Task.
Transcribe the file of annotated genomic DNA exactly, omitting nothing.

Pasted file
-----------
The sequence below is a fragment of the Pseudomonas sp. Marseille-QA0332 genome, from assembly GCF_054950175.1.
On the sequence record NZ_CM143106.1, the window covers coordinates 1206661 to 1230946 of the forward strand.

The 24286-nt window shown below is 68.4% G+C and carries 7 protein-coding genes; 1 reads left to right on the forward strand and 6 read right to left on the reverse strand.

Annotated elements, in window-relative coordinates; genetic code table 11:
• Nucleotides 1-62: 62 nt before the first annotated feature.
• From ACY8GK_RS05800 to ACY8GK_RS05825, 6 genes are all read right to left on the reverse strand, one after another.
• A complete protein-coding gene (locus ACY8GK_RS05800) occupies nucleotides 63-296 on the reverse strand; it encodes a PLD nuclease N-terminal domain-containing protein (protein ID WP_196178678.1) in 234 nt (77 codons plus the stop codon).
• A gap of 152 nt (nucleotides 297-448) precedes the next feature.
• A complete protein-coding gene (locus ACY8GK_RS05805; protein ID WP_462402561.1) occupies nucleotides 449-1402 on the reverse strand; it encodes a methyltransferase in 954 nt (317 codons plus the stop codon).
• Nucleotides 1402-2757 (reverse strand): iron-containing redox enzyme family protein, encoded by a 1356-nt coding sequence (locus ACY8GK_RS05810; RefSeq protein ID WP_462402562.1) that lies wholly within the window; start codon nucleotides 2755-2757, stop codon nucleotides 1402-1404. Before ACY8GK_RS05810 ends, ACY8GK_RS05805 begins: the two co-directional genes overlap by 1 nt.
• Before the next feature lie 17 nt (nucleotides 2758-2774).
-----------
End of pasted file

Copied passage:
The sequence below is a fragment of the Pseudomonas sp. Marseille-QA0332 genome, from assembly GCF_054950175.1.
On the sequence record NZ_CM143106.1, the window covers coordinates 1206661 to 1230946 of the forward strand.

The 24286-nt window shown below is 68.4% G+C and carries 7 protein-coding genes; 1 reads left to right on the forward strand and 6 read right to left on the reverse strand.

Annotated elements, in window-relative coordinates; genetic code table 11:
• Nucleotides 1-62: 62 nt before the first annotated feature.
• From ACY8GK_RS05800 to ACY8GK_RS05825, 6 genes are all read right to left on the reverse strand, one after another.
• A complete protein-coding gene (locus ACY8GK_RS05800) occupies nucleotides 63-296 on the reverse strand; it encodes a PLD nuclease N-terminal domain-containing protein (protein ID WP_196178678.1) in 234 nt (77 codons plus the stop codon).
• A gap of 152 nt (nucleotides 297-448) precedes the next feature.
• A complete protein-coding gene (locus ACY8GK_RS05805; protein ID WP_462402561.1) occupies nucleotides 449-1402 on the reverse strand; it encodes a methyltransferase in 954 nt (317 codons plus the stop codon).
• Nucleotides 1402-2757 (reverse strand): iron-containing redox enzyme family protein, encoded by a 1356-nt coding sequence (locus ACY8GK_RS05810; RefSeq protein ID WP_462402562.1) that lies wholly within the window; start codon nucleotides 2755-2757, stop codon nucleotides 1402-1404. Before ACY8GK_RS05810 ends, ACY8GK_RS05805 begins: the two co-directional genes overlap by 1 nt.
• Before the next feature lie 17 nt (nucleotides 2758-2774).